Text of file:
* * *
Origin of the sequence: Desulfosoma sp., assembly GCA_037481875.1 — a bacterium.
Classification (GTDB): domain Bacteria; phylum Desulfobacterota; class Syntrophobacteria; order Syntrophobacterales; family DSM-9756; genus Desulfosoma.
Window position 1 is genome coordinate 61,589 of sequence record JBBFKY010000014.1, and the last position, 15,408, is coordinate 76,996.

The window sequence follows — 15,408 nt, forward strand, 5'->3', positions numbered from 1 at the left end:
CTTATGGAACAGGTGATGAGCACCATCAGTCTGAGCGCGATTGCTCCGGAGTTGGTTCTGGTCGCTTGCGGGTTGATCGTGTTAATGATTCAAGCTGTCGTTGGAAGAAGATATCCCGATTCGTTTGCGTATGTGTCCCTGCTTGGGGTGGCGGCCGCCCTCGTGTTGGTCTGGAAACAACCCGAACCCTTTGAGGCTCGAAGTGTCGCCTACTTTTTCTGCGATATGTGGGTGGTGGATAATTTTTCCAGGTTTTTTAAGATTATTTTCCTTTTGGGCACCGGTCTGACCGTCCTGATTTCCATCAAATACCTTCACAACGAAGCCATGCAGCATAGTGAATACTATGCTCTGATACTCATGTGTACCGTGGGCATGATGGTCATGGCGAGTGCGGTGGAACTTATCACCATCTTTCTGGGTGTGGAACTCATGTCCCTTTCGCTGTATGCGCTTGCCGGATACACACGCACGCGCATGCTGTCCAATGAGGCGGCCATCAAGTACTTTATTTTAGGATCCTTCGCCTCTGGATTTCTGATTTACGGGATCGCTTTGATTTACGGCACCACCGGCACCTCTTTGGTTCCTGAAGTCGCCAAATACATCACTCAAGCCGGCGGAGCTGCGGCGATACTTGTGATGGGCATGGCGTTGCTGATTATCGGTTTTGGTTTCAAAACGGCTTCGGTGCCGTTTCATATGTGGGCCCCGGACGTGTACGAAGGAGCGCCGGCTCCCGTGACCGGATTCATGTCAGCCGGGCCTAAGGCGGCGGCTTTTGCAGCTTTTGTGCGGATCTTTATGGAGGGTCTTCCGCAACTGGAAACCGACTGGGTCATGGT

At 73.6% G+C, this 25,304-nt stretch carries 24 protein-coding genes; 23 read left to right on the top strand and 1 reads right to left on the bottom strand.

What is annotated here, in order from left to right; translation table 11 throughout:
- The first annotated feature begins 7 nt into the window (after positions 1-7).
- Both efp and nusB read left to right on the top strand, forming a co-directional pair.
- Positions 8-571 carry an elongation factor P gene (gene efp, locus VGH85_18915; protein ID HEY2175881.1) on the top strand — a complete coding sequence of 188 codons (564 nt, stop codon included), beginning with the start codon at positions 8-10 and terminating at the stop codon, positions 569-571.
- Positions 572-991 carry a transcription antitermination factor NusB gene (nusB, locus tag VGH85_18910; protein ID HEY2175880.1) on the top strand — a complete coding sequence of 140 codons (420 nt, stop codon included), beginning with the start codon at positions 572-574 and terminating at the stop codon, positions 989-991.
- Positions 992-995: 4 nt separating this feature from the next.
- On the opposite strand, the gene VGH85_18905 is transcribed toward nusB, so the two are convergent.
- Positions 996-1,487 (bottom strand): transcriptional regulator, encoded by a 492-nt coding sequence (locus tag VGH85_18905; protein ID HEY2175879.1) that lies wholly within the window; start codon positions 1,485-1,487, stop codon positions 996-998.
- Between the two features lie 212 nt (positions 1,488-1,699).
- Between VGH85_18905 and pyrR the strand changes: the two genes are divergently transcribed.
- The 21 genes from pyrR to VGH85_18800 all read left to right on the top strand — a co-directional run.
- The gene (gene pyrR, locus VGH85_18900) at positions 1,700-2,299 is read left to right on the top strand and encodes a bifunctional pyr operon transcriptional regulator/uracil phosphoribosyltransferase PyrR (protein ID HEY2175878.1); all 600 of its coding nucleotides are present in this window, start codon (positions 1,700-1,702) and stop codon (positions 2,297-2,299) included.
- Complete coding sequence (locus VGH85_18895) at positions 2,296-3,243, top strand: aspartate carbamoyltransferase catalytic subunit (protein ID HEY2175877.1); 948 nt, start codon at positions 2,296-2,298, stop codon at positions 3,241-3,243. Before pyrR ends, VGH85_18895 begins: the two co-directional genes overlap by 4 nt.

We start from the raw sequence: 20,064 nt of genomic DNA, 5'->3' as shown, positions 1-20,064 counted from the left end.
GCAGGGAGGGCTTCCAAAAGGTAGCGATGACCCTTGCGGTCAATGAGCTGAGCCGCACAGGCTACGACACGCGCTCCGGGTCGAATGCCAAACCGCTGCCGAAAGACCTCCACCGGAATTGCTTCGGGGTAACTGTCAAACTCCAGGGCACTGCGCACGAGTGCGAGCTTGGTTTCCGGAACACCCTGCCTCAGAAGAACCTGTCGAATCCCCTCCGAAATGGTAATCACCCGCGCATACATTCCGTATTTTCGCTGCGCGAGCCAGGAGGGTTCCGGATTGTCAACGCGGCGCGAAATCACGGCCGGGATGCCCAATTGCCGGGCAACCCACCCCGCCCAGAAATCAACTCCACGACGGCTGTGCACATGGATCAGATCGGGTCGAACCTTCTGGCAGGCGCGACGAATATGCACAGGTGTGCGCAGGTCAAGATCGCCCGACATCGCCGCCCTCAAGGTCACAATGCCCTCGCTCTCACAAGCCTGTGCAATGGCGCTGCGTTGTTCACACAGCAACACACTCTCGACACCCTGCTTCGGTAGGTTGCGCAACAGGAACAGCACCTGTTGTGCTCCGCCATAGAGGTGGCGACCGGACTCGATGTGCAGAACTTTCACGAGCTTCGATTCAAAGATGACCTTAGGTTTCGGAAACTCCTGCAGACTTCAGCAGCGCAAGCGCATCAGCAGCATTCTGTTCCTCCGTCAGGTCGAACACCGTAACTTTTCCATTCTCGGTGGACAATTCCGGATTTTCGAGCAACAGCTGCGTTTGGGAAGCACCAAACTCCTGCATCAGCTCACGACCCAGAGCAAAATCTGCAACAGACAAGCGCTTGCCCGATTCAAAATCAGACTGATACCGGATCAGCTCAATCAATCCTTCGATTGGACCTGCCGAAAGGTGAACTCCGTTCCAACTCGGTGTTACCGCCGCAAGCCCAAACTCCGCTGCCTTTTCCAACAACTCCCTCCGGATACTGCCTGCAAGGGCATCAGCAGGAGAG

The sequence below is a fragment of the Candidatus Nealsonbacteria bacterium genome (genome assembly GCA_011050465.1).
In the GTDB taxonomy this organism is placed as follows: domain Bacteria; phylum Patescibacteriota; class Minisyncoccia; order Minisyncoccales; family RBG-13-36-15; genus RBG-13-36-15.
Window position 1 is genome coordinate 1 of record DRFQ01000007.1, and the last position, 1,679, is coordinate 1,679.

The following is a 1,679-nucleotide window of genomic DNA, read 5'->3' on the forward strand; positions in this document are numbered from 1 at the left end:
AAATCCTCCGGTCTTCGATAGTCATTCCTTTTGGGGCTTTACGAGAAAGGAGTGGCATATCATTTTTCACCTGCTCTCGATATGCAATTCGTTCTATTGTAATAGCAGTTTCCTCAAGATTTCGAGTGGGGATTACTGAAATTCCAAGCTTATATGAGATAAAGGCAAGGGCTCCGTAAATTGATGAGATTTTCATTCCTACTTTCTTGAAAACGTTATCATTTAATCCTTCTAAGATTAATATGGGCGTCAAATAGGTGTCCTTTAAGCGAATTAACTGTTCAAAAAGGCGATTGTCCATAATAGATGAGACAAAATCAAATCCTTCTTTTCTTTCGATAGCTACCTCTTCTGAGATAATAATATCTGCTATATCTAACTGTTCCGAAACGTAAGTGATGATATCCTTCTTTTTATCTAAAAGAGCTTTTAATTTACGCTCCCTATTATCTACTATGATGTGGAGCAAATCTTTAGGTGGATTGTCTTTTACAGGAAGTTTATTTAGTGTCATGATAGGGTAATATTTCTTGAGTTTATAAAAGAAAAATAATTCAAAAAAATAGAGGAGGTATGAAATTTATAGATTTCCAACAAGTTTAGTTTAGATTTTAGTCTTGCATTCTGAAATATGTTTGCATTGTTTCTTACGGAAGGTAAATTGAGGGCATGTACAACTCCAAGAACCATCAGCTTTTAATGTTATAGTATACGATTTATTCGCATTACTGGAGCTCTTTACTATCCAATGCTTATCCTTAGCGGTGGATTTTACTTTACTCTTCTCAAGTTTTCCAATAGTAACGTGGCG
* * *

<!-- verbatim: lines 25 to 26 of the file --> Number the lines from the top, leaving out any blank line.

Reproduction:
The following is a 1,679-nucleotide window of genomic DNA, read 5'->3' on the forward strand; positions in this document are numbered from 1 at the left end:
AAATCCTCCGGTCTTCGATAGTCATTCCTTTTGGGGCTTTACGAGAAAGGAGTGGCATATCATTTTTCACCTGCTCTCGATATGCAATTCGTTCTATTGTAATAGCAGTTTCCTCAAGATTTCGAGTGGGGATTACTGAAATTCCAAGCTTATATGAGATAAAGGCAAGGGCTCCGTAAATTGATGAGATTTTCATTCCTACTTTCTTGAAAACGTTATCATTTAATCCTTCTAAGATTAATATGGGCGTCAAATAGGTGTCCTTTAAGCGAATTAACTGTTCAAAAAGGCGATTGTCCATAATAGATGAGACAAAATCAAATCCTTCTTTTCTTTCGATAGCTACCTCTTCTGAGATAATAATATCTGCTATATCTAACTGTTCCGAAACGTAAGTGATGATATCCTTCTTTTTATCTAAAAGAGCTTTTAATTTACGCTCCCTATTATCTACTATGATGTGGAGCAAATCTTTAGGTGGATTGTCTTTTACAGGAAGTTTATTTAGTGTCATGATAGGGTAATATTTCTTGAGTTTATAAAAGAAAAATAATTCAAAAAAATAGAGGAGGTATGAAATTTATAGATTTCCAACAAGTTTAGTTTAGATTTTAGTCTTGCATTCTGAAATATGTTTGCATTGTTTCTTACGGAAGGTAAATTGAGGGCATGTACAACTCCAAGAACCATCAGCTTTTAATGTTATAGTATACGATTTATTCGCATTACTGGAGCTCTTTACTATCCAATGCTTATCCTTAGCGGTGGATTTTACTTTACTCTTCTCAAGTTTTCCAATAGTAACGTGGCG